Marina Ovsyannikova, Swimmer Who Protested War on Russian Television, Fined

Russian journalist and former high-level swimmer was fined 30,000 roubles (about $280) for her actions on Russian television protesting the war in Ukraine. This fine is similar to those that have been levied against other protesters, even those with lower profiles, after Russia’s crackdown on anti-war protesting, which it has deemed spreading false information.

Ovsyannikova was arrested after holding a sign behind a live television broadcast that read:

NO WAR. [in English]
Stop the war. Don’t believe the propaganda. They are lying to you here. [in Russian]
Russians against War [in English]

She also shouted “Stop the war. No to war,” in the background as newscaster Ekaterina Andreeva continued to read the news from a teleprompter. The message was aired for a few seconds before the station cut away to a different report.

Even after the fine, Ovsyannikova continued to post anti-war messages on her personal social media, including adding a “STOP WAR” stamp to her Instagram profile picture.

Over the past week, she has shared stories of Ukrainians who have been injured in the war, especially children, with her 12,500 followers on Instagram.

Channel One responded to her protest by airing a statement by Kirill Kleimyonov, head of the news division, who claimed that she is a British spy. Kleimyonov said that she has “betrayed [her] country and all of us…coldly, duplicitously, for a bonus.”

In an interview with American journalist George Stefanopolous on ABC, Ovsyannikova says that she wanted to show the Russian people that it wasn’t so black and white and to demonstrate to the world that not all Russian support the war – though she said that she still believes that western sanctions on her country are appropriate.

Ovsyannikova has reportedly rejected offers of asylum by other countries.

Ovsyannikova began swimming at the age of 6, she said in a 2002 interview, and was good enough to compete at the top level of Russian youth swimming, as well as for her university team. There, she was a university champion of the Krasnodar territory.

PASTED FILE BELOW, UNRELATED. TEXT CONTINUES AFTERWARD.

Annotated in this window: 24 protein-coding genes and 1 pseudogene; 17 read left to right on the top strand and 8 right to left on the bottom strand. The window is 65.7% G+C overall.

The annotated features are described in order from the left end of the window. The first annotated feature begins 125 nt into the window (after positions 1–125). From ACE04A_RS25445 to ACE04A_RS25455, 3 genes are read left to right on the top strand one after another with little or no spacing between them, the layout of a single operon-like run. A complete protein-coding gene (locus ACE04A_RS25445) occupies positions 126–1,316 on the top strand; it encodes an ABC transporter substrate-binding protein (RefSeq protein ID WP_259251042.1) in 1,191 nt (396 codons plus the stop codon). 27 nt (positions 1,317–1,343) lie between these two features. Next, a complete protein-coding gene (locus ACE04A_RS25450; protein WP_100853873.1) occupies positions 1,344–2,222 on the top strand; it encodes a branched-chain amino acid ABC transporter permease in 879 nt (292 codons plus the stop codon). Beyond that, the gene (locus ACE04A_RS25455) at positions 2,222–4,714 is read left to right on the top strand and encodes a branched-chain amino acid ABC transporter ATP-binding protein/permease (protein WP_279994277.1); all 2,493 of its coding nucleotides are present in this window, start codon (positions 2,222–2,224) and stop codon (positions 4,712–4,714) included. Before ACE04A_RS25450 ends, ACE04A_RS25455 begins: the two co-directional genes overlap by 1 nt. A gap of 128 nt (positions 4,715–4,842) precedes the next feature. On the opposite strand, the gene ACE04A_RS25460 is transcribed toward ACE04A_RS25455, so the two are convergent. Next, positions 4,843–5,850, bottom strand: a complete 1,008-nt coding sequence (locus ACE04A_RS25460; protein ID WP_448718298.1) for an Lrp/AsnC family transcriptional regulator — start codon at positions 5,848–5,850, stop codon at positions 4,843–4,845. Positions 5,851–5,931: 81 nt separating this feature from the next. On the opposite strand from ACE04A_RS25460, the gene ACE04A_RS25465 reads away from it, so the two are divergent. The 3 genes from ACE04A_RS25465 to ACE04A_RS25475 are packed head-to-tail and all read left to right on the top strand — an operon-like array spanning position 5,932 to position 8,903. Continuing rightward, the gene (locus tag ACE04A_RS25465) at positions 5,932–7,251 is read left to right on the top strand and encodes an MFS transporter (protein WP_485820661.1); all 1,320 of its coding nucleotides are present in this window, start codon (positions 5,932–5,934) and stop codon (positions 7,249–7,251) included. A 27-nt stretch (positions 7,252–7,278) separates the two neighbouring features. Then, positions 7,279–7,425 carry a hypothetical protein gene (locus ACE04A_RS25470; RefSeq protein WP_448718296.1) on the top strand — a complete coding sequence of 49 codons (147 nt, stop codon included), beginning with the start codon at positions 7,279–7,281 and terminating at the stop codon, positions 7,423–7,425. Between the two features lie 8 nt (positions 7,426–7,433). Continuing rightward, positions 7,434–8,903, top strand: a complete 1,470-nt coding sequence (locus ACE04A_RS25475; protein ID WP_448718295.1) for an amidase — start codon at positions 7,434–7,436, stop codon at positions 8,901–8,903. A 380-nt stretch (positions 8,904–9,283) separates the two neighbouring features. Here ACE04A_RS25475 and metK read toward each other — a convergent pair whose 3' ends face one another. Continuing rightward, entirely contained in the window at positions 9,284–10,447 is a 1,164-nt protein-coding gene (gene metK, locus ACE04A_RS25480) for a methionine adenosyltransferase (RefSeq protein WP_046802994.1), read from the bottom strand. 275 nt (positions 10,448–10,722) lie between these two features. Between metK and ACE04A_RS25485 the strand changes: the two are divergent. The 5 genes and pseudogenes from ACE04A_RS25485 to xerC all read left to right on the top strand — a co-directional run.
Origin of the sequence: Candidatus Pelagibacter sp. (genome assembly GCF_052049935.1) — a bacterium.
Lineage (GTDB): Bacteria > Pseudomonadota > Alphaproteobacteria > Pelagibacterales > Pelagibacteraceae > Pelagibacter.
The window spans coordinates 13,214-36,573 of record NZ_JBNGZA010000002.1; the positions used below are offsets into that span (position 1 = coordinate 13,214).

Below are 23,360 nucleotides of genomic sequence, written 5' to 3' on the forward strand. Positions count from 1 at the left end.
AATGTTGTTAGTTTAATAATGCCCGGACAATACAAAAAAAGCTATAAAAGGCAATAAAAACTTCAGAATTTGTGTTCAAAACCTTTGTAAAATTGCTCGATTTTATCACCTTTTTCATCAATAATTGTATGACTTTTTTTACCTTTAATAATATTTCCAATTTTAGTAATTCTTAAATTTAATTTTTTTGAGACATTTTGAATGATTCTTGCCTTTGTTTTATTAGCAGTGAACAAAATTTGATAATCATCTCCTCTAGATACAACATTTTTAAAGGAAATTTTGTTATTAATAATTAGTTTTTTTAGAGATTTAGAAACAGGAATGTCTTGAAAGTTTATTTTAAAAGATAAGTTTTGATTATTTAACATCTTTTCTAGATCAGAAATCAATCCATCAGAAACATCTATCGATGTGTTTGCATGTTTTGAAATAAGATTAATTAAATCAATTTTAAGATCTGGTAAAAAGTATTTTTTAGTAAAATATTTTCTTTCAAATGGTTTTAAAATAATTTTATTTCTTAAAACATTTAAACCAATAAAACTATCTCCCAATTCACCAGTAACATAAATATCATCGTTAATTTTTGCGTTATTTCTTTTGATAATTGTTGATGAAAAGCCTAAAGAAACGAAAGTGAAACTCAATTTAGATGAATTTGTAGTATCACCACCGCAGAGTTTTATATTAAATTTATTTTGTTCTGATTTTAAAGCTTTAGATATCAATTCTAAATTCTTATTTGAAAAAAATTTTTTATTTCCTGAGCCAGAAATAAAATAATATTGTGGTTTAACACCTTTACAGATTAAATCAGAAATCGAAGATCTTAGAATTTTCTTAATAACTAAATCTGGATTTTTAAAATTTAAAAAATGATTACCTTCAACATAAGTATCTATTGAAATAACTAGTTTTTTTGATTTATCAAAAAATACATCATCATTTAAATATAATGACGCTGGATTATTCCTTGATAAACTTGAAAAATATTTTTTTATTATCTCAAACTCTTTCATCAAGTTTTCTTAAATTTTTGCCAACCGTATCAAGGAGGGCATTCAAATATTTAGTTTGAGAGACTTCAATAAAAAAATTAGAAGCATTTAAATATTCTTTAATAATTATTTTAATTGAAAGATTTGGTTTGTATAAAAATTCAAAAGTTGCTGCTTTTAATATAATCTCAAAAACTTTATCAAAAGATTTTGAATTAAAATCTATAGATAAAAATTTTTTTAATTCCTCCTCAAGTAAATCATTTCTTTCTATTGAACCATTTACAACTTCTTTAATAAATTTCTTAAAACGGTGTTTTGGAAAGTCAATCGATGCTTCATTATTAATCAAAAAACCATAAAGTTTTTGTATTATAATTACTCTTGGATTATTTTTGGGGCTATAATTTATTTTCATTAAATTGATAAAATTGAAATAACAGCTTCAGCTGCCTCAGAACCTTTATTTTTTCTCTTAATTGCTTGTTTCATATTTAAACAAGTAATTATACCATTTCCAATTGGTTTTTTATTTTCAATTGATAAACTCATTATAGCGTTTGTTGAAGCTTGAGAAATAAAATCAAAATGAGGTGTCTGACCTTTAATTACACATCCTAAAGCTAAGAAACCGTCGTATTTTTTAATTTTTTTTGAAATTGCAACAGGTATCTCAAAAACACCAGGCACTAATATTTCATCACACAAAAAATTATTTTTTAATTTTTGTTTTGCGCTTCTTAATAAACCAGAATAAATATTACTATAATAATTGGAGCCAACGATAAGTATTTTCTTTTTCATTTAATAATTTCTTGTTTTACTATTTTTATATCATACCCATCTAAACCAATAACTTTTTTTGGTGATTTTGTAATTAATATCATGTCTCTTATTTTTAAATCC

In the interview, she said she continues to swim occasionally in the pool. Her Instagram bio still mentions swimming, and she claims to have swum across the Volga River in Russia and the Bosphorus Strait in Turkey.

Before her arrest, Ovsyannikova released a statement saying that the war in Russia is a crime, and that the blame falls fully on Russian President Vladimir Putin.

The 44-year old currently lives in Moscow and has two children.

Her statement on one of Russia’s most-watched television channels has earned her global attention – but also puts her in danger at home. A Russian crackdown on anti-war protesters has led to “tens of thousands” of arrests, including celebrities, with some facing charges as serious as treason.

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1 year ago

Very suspicious that she WASN’T put in prison for this.

Reply to  Bossanova
1 year ago

Absolutely…Regular folks are imprisoned when she gets off with slap on the wrist. It almost looks like Putin wants to show the Russians can protest and not go to jail.

Last edited 1 year ago by Tomek
Reply to  Tomek
1 year ago

Her case is too visible now and drew too much attention already. There is no benefit to punish her right now as “a spy” and “a traitor” deserves. She has been already labeled by the media, so the ordinary person in Russia knows who she actually is and how much she was paid for her “protest”. Just give it a little bit more time to finish the job quietly.

Swim mom
Reply to  Bossanova
1 year ago

Her case is not over yet, The 30,000 roubles fine was given to her automatically. Two more investigation are still going on and one of them might result in a real prison time

1 year ago

I think we should be glad that this fine is the only consequence so far.
Could have been much much worse and might still be.

Steve Nolan
Reply to  BearlyBreathing
1 year ago

Oh ya, given the rest of the headline I was not sure what that last word was gonna be.

Given the range of possibilities, “fined” is one of the better ones.

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Braden Keith

Braden Keith is the Editor-in-Chief and a co-founder/co-owner of He first got his feet wet by building The Swimmers' Circle beginning in January 2010, and now comes to SwimSwam to use that experience and help build a new leader in the sport of swimming. Aside from his life on the InterWet, …

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